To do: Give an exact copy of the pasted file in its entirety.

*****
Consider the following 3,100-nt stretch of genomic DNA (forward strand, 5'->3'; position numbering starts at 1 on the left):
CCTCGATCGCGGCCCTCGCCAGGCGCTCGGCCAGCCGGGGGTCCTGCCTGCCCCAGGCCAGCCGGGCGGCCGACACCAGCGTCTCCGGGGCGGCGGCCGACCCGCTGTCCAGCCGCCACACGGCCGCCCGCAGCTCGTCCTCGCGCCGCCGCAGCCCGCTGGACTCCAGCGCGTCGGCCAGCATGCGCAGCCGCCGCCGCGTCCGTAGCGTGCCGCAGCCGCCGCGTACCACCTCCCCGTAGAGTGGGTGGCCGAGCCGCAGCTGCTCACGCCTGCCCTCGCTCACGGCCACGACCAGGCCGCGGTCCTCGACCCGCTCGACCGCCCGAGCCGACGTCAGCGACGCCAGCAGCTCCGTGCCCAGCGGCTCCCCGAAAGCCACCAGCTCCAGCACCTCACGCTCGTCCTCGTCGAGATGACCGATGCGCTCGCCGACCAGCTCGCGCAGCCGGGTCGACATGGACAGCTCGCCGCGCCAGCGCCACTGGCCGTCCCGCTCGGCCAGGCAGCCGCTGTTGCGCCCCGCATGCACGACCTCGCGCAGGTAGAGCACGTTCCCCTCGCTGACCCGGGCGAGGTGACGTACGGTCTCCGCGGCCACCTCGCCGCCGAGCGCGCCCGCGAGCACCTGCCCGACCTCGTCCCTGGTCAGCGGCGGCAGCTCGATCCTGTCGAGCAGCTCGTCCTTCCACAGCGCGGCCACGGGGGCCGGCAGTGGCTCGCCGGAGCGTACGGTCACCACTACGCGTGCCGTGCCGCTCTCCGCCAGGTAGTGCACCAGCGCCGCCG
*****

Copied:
Consider the following 3,100-nt stretch of genomic DNA (forward strand, 5'->3'; position numbering starts at 1 on the left):
CCTCGATCGCGGCCCTCGCCAGGCGCTCGGCCAGCCGGGGGTCCTGCCTGCCCCAGGCCAGCCGGGCGGCCGACACCAGCGTCTCCGGGGCGGCGGCCGACCCGCTGTCCAGCCGCCACACGGCCGCCCGCAGCTCGTCCTCGCGCCGCCGCAGCCCGCTGGACTCCAGCGCGTCGGCCAGCATGCGCAGCCGCCGCCGCGTCCGTAGCGTGCCGCAGCCGCCGCGTACCACCTCCCCGTAGAGTGGGTGGCCGAGCCGCAGCTGCTCACGCCTGCCCTCGCTCACGGCCACGACCAGGCCGCGGTCCTCGACCCGCTCGACCGCCCGAGCCGACGTCAGCGACGCCAGCAGCTCCGTGCCCAGCGGCTCCCCGAAAGCCACCAGCTCCAGCACCTCACGCTCGTCCTCGTCGAGATGACCGATGCGCTCGCCGACCAGCTCGCGCAGCCGGGTCGACATGGACAGCTCGCCGCGCCAGCGCCACTGGCCGTCCCGCTCGGCCAGGCAGCCGCTGTTGCGCCCCGCATGCACGACCTCGCGCAGGTAGAGCACGTTCCCCTCGCTGACCCGGGCGAGGTGACGTACGGTCTCCGCGGCCACCTCGCCGCCGAGCGCGCCCGCGAGCACCTGCCCGACCTCGTCCCTGGTCAGCGGCGGCAGCTCGATCCTGTCGAGCAGCTCGTCCTTCCACAGCGCGGCCACGGGGGCCGGCAGTGGCTCGCCGGAGCGTACGGTCACCACTACGCGTGCCGTGCCGCTCTCCGCCAGGTAGTGCACCAGCGCCGCCG